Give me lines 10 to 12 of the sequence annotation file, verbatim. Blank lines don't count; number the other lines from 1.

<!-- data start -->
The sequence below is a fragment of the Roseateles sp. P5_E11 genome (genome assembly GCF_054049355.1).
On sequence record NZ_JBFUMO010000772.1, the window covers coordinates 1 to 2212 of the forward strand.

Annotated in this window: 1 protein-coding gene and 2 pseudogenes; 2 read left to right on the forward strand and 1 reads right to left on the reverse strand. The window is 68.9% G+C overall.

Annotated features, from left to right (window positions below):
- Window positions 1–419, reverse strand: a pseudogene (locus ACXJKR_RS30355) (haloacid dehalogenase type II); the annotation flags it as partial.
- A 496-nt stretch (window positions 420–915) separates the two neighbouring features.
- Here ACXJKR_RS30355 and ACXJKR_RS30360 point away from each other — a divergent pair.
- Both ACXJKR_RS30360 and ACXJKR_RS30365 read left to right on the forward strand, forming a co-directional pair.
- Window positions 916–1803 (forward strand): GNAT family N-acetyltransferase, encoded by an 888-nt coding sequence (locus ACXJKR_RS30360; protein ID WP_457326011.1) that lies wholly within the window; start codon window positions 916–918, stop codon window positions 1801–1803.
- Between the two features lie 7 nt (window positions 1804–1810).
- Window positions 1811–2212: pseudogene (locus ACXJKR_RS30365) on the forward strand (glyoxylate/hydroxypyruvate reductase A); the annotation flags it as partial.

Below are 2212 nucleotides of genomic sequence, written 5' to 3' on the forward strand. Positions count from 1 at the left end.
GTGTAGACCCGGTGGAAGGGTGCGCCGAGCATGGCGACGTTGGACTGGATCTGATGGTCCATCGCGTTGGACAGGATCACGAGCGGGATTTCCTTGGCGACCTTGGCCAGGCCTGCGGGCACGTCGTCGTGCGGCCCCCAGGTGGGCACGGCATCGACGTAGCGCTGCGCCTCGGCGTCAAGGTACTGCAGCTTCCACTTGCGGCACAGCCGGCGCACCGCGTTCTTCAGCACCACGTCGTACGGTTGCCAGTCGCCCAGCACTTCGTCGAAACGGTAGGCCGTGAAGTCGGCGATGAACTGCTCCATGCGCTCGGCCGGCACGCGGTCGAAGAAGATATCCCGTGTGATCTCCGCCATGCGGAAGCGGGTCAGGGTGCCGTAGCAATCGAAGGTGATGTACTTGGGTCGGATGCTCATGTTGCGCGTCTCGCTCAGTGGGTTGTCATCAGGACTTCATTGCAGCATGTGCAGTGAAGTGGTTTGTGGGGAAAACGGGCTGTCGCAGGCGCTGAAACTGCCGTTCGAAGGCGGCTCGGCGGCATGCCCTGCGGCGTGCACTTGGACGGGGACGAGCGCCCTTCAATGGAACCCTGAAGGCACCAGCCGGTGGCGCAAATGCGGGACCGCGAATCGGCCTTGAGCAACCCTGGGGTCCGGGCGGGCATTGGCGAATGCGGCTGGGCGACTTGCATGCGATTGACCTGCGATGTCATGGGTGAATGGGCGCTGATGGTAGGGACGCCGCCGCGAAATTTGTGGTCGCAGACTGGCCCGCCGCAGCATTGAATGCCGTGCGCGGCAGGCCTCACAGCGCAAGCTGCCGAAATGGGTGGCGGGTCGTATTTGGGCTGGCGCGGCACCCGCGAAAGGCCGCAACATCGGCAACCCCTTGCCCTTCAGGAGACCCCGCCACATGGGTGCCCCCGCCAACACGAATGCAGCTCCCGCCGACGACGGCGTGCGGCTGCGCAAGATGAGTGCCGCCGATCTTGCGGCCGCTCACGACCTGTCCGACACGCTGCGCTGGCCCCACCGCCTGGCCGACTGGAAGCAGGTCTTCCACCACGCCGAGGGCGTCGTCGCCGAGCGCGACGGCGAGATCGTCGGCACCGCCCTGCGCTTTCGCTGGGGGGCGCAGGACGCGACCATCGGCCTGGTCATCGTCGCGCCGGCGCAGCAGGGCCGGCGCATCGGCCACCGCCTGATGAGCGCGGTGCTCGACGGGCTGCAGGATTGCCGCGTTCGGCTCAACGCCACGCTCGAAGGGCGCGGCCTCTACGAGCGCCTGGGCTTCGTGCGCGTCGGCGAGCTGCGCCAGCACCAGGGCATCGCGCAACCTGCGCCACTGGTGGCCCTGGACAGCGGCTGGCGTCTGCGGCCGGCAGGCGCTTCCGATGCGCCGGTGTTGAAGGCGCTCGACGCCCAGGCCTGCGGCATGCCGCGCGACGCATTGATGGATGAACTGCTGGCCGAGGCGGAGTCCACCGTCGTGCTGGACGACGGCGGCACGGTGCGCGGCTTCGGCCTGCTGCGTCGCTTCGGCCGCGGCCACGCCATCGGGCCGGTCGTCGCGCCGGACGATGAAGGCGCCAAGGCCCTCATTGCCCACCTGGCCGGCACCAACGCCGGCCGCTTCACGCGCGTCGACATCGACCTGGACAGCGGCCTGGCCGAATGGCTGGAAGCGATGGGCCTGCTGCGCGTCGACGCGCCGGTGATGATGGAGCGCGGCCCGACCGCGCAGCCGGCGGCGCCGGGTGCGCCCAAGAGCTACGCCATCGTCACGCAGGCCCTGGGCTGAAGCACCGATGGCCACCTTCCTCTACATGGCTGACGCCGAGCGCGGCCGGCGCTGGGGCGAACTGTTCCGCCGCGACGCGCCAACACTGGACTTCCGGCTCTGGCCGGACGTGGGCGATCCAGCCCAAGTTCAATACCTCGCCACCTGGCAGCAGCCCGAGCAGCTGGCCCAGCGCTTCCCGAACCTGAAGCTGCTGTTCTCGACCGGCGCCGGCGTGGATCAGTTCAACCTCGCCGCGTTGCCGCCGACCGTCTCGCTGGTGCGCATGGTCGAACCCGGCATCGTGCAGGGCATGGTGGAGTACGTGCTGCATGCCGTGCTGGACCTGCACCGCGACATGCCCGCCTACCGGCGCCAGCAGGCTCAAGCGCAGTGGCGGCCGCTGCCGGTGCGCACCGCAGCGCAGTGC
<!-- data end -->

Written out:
- Between the two features lie 7 nt (window positions 1804–1810).
- Window positions 1811–2212: pseudogene (locus ACXJKR_RS30365) on the forward strand (glyoxylate/hydroxypyruvate reductase A); the annotation flags it as partial.

Below are 2212 nucleotides of genomic sequence, written 5' to 3' on the forward strand. Positions count from 1 at the left end.